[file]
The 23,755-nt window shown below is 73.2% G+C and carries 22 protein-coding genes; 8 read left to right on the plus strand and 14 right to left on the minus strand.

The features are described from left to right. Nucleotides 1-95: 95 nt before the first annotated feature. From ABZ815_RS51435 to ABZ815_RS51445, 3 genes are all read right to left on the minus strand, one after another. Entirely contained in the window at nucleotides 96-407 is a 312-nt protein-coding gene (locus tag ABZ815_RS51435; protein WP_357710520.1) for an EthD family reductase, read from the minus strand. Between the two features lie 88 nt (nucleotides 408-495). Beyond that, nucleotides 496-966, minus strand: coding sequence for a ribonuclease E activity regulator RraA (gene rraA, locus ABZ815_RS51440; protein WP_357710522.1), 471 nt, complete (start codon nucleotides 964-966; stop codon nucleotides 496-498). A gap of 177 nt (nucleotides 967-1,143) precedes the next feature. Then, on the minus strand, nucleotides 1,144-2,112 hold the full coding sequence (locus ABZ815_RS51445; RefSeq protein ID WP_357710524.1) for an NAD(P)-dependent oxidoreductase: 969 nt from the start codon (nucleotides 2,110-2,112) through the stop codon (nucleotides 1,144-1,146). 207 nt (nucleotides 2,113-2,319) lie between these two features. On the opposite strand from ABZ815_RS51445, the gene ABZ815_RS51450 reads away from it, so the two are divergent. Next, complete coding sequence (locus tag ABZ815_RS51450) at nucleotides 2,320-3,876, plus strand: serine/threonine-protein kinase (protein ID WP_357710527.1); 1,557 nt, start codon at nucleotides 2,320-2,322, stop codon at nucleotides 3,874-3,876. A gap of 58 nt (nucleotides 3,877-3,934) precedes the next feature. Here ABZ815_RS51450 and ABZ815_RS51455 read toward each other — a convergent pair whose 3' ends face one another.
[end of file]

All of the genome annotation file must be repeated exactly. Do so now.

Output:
The 23,755-nt window shown below is 73.2% G+C and carries 22 protein-coding genes; 8 read left to right on the plus strand and 14 right to left on the minus strand.

The features are described from left to right. Nucleotides 1-95: 95 nt before the first annotated feature. From ABZ815_RS51435 to ABZ815_RS51445, 3 genes are all read right to left on the minus strand, one after another. Entirely contained in the window at nucleotides 96-407 is a 312-nt protein-coding gene (locus tag ABZ815_RS51435; protein WP_357710520.1) for an EthD family reductase, read from the minus strand. Between the two features lie 88 nt (nucleotides 408-495). Beyond that, nucleotides 496-966, minus strand: coding sequence for a ribonuclease E activity regulator RraA (gene rraA, locus ABZ815_RS51440; protein WP_357710522.1), 471 nt, complete (start codon nucleotides 964-966; stop codon nucleotides 496-498). A gap of 177 nt (nucleotides 967-1,143) precedes the next feature. Then, on the minus strand, nucleotides 1,144-2,112 hold the full coding sequence (locus ABZ815_RS51445; RefSeq protein ID WP_357710524.1) for an NAD(P)-dependent oxidoreductase: 969 nt from the start codon (nucleotides 2,110-2,112) through the stop codon (nucleotides 1,144-1,146). 207 nt (nucleotides 2,113-2,319) lie between these two features. On the opposite strand from ABZ815_RS51445, the gene ABZ815_RS51450 reads away from it, so the two are divergent. Next, complete coding sequence (locus tag ABZ815_RS51450) at nucleotides 2,320-3,876, plus strand: serine/threonine-protein kinase (protein ID WP_357710527.1); 1,557 nt, start codon at nucleotides 2,320-2,322, stop codon at nucleotides 3,874-3,876. A gap of 58 nt (nucleotides 3,877-3,934) precedes the next feature. Here ABZ815_RS51450 and ABZ815_RS51455 read toward each other — a convergent pair whose 3' ends face one another.